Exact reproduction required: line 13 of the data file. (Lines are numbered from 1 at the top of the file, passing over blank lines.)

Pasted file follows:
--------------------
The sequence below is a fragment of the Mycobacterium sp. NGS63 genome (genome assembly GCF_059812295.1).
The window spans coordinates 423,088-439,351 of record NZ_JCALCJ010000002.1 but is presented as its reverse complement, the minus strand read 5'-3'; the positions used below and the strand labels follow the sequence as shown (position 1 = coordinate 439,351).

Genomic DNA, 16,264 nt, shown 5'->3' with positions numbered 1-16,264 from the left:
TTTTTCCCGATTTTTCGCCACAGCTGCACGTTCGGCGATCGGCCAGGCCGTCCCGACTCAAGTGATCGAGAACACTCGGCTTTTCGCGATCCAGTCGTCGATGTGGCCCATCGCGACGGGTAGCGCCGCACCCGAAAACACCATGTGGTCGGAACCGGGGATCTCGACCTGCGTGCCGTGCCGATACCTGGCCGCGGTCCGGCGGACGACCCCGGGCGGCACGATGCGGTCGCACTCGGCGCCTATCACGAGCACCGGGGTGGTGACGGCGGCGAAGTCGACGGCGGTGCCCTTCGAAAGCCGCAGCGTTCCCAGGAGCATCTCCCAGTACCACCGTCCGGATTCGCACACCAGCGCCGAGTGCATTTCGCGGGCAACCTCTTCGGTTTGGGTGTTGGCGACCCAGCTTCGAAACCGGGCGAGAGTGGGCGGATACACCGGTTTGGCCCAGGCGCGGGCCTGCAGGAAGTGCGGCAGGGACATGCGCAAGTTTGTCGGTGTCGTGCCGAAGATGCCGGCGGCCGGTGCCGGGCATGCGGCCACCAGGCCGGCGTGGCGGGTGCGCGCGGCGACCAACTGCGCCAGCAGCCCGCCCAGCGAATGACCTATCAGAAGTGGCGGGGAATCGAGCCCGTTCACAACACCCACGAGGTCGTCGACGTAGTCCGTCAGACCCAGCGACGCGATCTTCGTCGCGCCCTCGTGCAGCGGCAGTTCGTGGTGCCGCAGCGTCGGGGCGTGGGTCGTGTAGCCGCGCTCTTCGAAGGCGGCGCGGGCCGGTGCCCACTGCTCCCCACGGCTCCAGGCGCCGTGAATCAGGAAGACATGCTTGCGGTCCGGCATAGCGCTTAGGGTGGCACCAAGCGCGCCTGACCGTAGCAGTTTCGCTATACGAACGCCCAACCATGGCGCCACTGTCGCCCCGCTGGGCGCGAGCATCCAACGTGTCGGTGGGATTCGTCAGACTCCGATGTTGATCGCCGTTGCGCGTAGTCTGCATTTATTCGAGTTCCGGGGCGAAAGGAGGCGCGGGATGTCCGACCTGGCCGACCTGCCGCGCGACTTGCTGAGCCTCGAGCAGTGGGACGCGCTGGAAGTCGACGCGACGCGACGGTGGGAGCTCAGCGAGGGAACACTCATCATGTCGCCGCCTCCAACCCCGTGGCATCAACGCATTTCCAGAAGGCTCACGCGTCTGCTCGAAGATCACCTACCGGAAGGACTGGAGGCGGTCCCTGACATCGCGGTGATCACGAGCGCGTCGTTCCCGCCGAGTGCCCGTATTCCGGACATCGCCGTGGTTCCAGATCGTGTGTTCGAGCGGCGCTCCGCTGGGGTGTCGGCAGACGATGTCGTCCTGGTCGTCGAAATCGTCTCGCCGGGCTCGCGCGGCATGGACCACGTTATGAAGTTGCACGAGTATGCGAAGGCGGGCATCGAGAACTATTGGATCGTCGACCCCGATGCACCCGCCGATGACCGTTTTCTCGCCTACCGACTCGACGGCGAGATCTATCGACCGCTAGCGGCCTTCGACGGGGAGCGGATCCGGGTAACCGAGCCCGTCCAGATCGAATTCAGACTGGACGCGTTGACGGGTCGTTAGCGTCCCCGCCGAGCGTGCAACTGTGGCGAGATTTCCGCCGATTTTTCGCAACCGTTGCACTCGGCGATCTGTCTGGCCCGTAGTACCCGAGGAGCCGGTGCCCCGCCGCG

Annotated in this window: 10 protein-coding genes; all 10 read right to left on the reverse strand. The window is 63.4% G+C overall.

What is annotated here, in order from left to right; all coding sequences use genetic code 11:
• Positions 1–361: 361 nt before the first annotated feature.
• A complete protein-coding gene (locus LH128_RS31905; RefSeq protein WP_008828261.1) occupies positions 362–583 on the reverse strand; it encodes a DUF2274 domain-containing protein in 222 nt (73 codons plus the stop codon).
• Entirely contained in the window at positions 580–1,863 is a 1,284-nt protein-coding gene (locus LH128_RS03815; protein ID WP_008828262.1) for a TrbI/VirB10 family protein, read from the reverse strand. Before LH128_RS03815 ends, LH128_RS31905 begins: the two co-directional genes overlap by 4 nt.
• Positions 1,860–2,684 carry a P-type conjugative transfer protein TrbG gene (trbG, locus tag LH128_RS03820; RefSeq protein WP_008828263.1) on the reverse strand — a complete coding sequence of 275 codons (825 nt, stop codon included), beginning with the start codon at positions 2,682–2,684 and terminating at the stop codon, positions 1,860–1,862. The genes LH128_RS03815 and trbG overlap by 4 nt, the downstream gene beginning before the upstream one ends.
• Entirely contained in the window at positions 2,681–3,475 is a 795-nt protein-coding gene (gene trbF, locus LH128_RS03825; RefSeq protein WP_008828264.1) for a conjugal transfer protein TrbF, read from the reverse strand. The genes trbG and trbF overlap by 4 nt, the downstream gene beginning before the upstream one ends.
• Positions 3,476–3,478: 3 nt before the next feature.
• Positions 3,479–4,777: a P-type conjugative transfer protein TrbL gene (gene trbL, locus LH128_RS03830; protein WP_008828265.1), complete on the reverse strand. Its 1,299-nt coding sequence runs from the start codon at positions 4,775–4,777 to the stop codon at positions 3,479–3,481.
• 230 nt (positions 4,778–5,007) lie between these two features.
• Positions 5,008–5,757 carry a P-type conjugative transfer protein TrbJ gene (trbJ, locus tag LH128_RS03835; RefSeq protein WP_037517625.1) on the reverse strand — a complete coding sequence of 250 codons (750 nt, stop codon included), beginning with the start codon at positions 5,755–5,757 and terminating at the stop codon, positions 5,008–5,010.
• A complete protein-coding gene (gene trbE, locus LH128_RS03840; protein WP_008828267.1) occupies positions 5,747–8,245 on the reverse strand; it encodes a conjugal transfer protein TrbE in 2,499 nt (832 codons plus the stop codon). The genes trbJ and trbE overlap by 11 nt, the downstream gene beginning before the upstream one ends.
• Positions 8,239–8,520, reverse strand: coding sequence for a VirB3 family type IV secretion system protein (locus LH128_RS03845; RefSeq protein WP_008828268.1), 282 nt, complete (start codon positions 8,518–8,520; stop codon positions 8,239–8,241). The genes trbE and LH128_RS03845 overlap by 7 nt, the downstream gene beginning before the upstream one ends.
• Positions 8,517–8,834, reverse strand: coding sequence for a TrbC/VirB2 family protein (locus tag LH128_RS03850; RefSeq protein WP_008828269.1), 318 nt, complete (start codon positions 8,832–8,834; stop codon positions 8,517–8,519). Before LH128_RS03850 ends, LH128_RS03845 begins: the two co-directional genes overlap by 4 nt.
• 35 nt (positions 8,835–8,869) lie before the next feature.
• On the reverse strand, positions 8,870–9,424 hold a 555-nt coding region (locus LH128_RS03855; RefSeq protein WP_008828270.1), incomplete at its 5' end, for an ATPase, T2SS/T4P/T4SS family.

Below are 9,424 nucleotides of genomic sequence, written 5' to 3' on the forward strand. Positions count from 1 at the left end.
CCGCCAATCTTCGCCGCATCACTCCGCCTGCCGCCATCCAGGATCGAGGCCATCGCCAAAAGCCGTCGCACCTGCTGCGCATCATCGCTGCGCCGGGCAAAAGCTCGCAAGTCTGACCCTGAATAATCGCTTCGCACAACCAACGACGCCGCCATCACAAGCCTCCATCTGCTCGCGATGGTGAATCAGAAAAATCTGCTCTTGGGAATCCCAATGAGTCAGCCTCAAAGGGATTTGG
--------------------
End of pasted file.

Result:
• Positions 3,479–4,777: a P-type conjugative transfer protein TrbL gene (gene trbL, locus LH128_RS03830; protein WP_008828265.1), complete on the reverse strand. Its 1,299-nt coding sequence runs from the start codon at positions 4,775–4,777 to the stop codon at positions 3,479–3,481.